J Cancer 2011; 2:67-75. doi:10.7150/jca.2.67 This volume
miR-21 Expression in Pregnancy-Associated Breast Cancer: A Possible Marker of Poor Prognosis
1. Laboratory of Pathology, National Institutes of Health, National Cancer Institute, Bethesda, MD, USA;
2. Department of Pathology and Cytopathology, Universidad Autonoma Nuevo Leon, Monterrey, México.
Walter BA, Gómez-Macias G, Valera VA, Sobel M, Merino MJ. miR-21 Expression in Pregnancy-Associated Breast Cancer: A Possible Marker of Poor Prognosis. J Cancer 2011; 2:67-75. doi:10.7150/jca.2.67. Available from https://www.jcancer.org/v02p0067.htm
Aims: microRNAs (miRNAs) are a class of small noncoding RNAs that can act as key modulators in tumorigenesis-related genes. Specifically, it has been suggested that miR-21 overexpression plays a role in the development and progression of breast cancer. So far, the role of miRNAs in pregnancy-associated breast cancer (PABC) has not been investigated.
Methods and Results: We evaluated miR-21 expression by quantitative RT-PCR in 35 patients, 25 with PABC and 10 control breast cancer cases not pregnancy-associated with similar clinicopathological features. We then analyzed protein expression for PTEN, BCL2 and PDCD4 as miR-21 target genes by IHC, and finally correlated the results with patients' clinicopathological features.
Significant overexpression of miR-21 in PABC tumors compared to normal adjacent tissue was found. Overexpression of miR-21 was frequently found in high grade tumors with loss of hormone receptor expression and was significantly associated with positive lymph nodes (p=0.025). In PABC patients, PTEN, BCL2 and PDCD4 target protein expression was decreased in 80%, 76% and 40% respectively.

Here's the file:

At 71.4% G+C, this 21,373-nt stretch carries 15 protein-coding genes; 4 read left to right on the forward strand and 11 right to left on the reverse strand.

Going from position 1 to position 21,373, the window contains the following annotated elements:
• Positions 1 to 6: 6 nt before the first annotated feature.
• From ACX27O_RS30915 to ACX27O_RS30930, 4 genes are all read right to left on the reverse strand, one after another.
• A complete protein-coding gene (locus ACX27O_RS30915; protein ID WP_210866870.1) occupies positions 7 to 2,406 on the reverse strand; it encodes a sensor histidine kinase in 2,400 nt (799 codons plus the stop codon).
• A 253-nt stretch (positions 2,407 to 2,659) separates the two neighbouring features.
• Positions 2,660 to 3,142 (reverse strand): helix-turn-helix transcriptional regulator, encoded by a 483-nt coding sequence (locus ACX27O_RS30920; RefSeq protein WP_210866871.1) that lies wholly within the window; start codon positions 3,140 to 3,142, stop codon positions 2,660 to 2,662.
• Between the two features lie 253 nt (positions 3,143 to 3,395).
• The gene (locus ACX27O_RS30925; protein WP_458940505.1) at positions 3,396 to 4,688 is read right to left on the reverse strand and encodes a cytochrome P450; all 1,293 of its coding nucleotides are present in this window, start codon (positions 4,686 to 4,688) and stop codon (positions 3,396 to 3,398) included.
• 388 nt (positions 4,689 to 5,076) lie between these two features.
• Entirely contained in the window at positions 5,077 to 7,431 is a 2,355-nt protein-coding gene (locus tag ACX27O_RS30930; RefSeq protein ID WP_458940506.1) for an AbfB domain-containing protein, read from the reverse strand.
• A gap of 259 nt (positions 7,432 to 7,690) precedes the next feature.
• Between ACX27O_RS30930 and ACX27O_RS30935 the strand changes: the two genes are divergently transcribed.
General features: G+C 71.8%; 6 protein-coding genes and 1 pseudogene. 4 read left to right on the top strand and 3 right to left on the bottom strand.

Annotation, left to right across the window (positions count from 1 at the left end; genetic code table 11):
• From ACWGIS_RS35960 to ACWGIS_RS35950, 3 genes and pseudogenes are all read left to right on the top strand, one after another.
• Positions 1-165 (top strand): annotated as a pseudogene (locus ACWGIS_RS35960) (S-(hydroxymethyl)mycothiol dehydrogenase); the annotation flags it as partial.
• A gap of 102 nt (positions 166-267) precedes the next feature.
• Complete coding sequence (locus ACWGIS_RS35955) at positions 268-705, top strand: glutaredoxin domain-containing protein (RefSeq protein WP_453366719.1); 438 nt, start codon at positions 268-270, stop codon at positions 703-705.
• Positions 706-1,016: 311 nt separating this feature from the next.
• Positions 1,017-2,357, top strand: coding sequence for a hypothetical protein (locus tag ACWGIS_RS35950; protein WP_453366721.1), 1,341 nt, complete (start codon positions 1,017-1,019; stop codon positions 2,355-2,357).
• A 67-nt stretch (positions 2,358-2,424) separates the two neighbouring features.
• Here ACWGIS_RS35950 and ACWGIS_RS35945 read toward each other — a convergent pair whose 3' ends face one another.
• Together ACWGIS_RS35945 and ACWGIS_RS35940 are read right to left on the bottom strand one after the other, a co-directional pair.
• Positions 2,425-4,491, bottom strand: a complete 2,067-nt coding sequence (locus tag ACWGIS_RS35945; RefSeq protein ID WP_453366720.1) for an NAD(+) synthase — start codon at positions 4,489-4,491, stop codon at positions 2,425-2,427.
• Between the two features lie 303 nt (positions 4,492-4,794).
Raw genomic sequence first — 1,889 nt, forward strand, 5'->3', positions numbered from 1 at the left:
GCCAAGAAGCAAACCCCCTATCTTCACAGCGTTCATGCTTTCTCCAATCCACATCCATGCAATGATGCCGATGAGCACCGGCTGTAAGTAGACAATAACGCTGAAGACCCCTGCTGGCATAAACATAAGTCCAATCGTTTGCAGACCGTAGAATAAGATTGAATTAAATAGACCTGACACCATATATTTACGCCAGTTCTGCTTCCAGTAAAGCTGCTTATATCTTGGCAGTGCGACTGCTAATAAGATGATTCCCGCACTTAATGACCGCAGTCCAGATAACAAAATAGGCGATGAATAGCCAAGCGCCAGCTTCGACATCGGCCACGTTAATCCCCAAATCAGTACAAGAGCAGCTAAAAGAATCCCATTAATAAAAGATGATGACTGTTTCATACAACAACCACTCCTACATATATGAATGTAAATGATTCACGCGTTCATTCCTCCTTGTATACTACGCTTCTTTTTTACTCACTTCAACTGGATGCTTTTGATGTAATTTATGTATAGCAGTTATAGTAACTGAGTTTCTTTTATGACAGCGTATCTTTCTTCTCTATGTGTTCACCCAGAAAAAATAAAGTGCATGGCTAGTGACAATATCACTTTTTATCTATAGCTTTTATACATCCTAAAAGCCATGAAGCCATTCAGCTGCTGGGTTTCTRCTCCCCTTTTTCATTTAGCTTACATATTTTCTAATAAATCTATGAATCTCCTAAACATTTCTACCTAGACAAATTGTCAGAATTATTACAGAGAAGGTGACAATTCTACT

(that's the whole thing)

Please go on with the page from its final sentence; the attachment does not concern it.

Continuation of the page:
Conclusion: Our study supports the involvement of miR-21 in breast cancer progression and metastasis formation in PABC implying a role of this miRNA as a marker for poor prognosis in PABC patients.
Keywords: Pregnancy-associated breast cancer, breast cancer, microRNA, miR-21, PTEN.
Pregnancy-associated breast cancer (PABC) is defined as cancer of the mammary gland diagnosed during pregnancy, up to 1 year after delivery or at any time while the patient is lactating 1. Although it is a relatively infrequent condition with an incidence rate of approximately 1-3 cases per 10,000 pregnancies, frequently delayed diagnosis leads patients to present with large tumors and increased number of positive lymph nodes, both elements associated with poor survival 2, 3 .